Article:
8 products that actually get rid of fruit flies, according to reviewers
The most highly-rated solutions to this common pest problem
Recommendations are independently chosen by Reviewed’s editors. Purchases you make through our links may earn us a commission.
While fruit flies can be a problem year-round, they’re especially common around late summer and early fall. All the fruiting plants outside will attract them like a magnet, and it’s easy to accidentally purchase produce with a few fruit fly eggs hiding somewhere. And since fruit flies can reproduce within 24 hours, being a day late to notice that one overripe banana in your fruit bowl can lead to a full-blown infestation.
If you’ve ever looked for fruit fly traps on Amazon, you know how weirdly difficult it is to find anything. Many products that filter to the top are either for general-purpose pest control or rely on “ultrasonic sounds” and almost certainly don’t work.
Your first line of defense against fruit flies—as many of us at Reviewed can personally attest to—is a container with some organic apple cider vinegar and a few drops of dish soap. Organic apple cider vinegar tends to be less filtered, which seems to have more luck attracting fruit flies. Other good alternatives include beer and wine since flies are attracted to the ethanol (ripe fruit ferments, after all).
If that doesn’t work for you, or you just prefer a solution that doesn’t showcase a growing collection of dead bugs, here’s some highly-rated products on Amazon for ridding your home of fruit flies.
1. An invisible assassin
Rating: 4.5 out of 5
This product that adheres directly to your window isn’t targeted at catching fruit flies, but several reviews specifically mention it works well on them—there’s actually a one-star review that still claimed the product only eradicated all their fruit flies. So while this product might not be ideal for other insect intruders, it does seem to be an effective, inexpensive solution for fruit flies.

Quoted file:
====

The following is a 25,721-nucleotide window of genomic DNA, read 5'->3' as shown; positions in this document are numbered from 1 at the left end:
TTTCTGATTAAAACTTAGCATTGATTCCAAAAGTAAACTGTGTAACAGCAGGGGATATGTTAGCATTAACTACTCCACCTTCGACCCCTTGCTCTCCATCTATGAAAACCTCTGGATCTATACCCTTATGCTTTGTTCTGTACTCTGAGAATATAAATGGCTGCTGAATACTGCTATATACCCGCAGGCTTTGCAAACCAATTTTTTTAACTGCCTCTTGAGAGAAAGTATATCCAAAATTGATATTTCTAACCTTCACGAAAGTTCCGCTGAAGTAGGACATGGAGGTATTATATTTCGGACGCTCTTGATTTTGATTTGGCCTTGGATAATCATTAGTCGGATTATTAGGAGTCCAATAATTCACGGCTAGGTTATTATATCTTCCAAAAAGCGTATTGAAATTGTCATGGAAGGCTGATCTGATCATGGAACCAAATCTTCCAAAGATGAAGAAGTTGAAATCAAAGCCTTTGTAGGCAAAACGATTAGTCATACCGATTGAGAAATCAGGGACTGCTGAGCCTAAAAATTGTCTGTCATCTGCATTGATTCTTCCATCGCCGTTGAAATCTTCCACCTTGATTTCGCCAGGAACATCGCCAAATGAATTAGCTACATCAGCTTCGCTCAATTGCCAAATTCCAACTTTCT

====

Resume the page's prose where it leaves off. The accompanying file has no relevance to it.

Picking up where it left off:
2. An eco-friendly fly trap
Rating: 4.3 out of 5
While this product is focused on protecting your plants, many reviewers claim it works wonders for keeping fruit fly populations in check. You can either prop them up near fruit or other high-activity areas or hang them with string like traditional fly paper. Setting them up might require a little ingenuity, but they’re one of the highest-rated fruit fly solutions out there. This product is pesticide free and made with nontoxic glue—a safe option for those with kids or pets.
3. The perfect predator for petite pests
Rating: 4.3 out of 5
This one’s a little outside the box—a carnivorous plant. While a Cape Sundew might not work as fast as the other solutions on this list, they’re a great way to keep pests under control over the long-term.
Arguably less exciting than a Venus flytrap, Sundews are a better predator of smaller pests like fruit flies: Their sticky follicles are better equipped for snagging tiny insects.
4. The high-tech approach
Rating: 4.1 out of 5